I never imagined that I would get tired of Indian food. There are so many flavors like mango mastana, spicy masalas that tickle your tonsils and tandoories that act as soupy as they do thick and flavorful. In Knoxville, to go out and get Indian food is a big deal for me. We make arrangements to go because the restaurant is only open during a small time frame. Now that I am here…I need variation. Typical huh? Usually the most variation I can handle is deviating from the veggie side that I associate with certain
    foods (peas and fish; carrots and potato with roast beef).

    The food at the first hotel was really good. There wasn’t much spice and it was pretty easy on the belly, but then we ate outside of the hotel. The second hotel had food that was a mystery until you chomped it around in your mouth and gets absorbed into your taste buds. The drawback is that you get served a soup that had a strong odor of mushroom, onion, and sneakers. All sharing the same texture of chewy and gummy like really old gummy worms. At the Khadela, the food is spicy and bland at the same time, how does that happen? I had to stop eating because although I have been eating small portions, the food doesn’t digest well.

    In between all this we have eaten out and that is where the trouble occurs. Avoiding a long list of ingredients, plus looking for safe hygienic handling is difficult. We ate a two sit down restaurants and the food was authentic Indian, but I couldn’t handle it. The sweets are even spicy. “One order of plain rice please” is what I will be saying from now own.

    So what better way to top it all off? Go out and really eat like Indians…no utensils and sitting on the floor with your legs crossed. At the Choki Dhani, we experienced a Dixie Stampede like setting with live entertainment, elephant and camel rides, and henna. You could walk around and really feel like you have entered a small village lined with shops and services. There is a boat ride across a small water oasis and many little shrines. At call time, you line up to wash your hands by having steward pour water over your hands. Joining everyone else in the large hut filled with red coated and turbaned men shuffling around and repeating “namaste” you try to adjust your legs between each other and scoot close enough to the small tables. The plates are made from molded dry leaves and the bowls are too. Soon your plate is filled with small portions of food that is rust, champagne brown, forest green and various shades of dark and medium red. The soups are thick and yellow with sprinkles of green vegetables. I don’t think I have every eaten like this before and imagine what it would be like to try Mexican or Italian food is a rustic manner. I also forgot that you receive a small portion of water and milk, but can’t drink it because who knows where either of them came from. I liked eating with other Indians and hearing the chatter of multiple conversations ringing in my ears and simultaneously hearing the clanking of serving dishes and pots.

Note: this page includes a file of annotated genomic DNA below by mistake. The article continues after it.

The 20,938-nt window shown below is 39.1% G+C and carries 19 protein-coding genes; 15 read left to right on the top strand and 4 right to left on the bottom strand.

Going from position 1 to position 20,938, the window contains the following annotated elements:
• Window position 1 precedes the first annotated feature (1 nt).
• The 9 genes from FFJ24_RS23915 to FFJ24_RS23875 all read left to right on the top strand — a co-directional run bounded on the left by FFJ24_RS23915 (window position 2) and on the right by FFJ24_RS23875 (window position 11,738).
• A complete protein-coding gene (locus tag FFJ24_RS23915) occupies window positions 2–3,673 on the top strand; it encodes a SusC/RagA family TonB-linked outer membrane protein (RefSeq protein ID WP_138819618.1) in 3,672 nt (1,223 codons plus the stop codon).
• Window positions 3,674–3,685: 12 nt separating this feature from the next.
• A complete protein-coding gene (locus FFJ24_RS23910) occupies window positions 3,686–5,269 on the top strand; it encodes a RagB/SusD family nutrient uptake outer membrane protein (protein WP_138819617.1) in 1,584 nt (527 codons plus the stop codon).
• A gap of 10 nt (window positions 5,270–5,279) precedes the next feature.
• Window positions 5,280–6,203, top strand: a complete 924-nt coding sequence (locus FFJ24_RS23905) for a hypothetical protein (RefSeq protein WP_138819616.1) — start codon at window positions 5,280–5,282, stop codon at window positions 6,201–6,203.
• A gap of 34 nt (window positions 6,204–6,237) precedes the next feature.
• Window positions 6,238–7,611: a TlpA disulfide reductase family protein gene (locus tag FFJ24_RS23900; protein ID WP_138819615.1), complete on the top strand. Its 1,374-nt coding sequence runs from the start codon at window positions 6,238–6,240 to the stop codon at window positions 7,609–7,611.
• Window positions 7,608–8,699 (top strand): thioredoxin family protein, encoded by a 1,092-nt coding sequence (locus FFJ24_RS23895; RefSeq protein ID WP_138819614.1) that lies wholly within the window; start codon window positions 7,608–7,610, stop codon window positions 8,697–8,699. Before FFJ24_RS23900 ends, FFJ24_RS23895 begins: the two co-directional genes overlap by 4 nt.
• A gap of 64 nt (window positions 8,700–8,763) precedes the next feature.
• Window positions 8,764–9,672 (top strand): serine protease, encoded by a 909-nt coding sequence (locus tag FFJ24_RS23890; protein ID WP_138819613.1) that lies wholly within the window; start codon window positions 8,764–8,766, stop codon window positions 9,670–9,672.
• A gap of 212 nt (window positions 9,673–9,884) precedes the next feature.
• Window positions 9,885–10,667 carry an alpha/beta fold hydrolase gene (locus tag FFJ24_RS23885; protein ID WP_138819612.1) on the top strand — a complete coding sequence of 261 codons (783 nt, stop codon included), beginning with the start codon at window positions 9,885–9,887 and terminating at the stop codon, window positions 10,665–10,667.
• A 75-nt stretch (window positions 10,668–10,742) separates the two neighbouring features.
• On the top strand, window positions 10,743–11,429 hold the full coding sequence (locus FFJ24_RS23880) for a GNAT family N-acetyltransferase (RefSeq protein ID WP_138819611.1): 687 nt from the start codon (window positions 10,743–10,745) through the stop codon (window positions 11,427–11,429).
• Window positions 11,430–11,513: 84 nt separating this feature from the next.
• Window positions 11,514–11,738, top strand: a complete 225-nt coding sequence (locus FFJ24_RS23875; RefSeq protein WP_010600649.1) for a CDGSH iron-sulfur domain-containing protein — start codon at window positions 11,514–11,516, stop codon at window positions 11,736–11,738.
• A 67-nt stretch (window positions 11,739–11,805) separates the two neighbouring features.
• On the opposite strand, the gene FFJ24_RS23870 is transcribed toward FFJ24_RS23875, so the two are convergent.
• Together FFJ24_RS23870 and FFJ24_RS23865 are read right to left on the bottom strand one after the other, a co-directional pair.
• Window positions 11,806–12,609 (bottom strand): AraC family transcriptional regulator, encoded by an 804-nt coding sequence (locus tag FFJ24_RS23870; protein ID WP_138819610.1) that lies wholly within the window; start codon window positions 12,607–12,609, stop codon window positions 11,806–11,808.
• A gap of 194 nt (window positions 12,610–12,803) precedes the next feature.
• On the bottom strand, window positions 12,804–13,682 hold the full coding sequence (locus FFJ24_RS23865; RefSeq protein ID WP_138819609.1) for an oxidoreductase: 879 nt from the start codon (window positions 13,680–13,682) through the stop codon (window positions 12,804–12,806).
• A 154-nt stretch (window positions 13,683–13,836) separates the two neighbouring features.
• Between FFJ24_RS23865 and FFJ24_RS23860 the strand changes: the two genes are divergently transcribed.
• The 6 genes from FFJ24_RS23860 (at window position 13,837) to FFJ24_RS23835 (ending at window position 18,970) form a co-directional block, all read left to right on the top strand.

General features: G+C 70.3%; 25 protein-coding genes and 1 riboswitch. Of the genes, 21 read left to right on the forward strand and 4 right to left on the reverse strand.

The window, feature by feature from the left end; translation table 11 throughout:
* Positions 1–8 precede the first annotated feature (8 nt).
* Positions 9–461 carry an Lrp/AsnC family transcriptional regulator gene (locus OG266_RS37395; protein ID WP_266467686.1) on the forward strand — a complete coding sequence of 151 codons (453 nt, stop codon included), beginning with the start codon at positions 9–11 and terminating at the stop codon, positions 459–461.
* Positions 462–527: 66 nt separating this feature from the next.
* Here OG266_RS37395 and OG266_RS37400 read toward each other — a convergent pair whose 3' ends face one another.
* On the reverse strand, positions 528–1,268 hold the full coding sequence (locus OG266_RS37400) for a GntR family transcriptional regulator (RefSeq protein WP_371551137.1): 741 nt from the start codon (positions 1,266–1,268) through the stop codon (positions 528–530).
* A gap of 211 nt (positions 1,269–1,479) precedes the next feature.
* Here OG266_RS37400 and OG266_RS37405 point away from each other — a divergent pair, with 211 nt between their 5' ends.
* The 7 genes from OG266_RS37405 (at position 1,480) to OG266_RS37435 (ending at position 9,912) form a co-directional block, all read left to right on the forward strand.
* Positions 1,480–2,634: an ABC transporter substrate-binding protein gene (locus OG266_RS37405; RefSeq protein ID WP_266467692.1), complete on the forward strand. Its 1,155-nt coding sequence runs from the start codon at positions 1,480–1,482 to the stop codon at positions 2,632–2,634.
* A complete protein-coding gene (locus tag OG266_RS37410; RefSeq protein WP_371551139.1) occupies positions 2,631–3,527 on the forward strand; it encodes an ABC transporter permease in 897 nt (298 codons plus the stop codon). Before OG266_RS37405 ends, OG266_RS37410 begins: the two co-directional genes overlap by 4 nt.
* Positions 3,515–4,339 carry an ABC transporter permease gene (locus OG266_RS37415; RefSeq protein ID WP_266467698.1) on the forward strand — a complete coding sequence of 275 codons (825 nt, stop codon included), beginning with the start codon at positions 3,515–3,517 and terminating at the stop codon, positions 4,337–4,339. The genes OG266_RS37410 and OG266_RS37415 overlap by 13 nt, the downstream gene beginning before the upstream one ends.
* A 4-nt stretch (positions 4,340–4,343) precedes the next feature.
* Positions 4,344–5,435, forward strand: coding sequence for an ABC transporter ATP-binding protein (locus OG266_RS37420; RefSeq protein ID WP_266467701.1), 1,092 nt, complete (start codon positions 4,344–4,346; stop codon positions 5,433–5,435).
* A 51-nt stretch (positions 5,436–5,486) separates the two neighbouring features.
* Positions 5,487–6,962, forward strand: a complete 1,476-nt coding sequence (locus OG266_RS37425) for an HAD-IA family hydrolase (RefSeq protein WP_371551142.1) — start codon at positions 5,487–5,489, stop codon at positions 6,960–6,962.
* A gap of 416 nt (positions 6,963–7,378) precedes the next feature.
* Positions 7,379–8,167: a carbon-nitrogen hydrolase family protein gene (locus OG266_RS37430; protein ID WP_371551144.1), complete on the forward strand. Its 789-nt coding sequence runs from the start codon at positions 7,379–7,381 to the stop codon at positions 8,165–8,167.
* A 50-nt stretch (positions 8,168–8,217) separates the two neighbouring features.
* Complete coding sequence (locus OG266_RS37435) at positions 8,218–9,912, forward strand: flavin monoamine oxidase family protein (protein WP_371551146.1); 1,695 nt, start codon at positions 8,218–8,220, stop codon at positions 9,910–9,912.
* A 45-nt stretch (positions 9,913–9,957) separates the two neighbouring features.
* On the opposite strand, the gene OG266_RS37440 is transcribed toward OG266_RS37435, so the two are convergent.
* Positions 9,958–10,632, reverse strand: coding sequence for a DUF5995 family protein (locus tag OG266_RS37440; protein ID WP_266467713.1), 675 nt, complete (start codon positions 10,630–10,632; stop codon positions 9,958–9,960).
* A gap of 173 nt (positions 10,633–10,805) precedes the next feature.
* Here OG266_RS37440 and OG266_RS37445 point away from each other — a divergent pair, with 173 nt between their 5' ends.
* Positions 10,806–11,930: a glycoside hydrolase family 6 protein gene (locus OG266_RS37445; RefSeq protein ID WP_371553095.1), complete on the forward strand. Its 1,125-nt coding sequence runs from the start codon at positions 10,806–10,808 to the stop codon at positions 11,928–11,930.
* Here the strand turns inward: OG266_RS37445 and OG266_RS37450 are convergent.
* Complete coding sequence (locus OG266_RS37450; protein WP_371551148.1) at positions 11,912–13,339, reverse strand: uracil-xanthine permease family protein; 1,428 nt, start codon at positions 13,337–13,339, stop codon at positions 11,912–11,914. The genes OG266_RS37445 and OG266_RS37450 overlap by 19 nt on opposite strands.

In Jaipur there is a Mcdonald’s close by and I had to try it. My roomie was nice enough to bring back a fish sandwich because I’m not brave enough to venture out at night. It was nice to have something so familiar that still had its own Indian flare. I like comparing and contrasting things that we are familiar with and having the local version.

    Water is a constant reminder of the basic necessities of life…that and toilet paper. Whether it is crystal cold or heated by heat waves, it is still delicious to taste. Not many people would describe water as such, but when it gives you nourishment like it does here and clean water has to be bought, then it becomes more than delicious.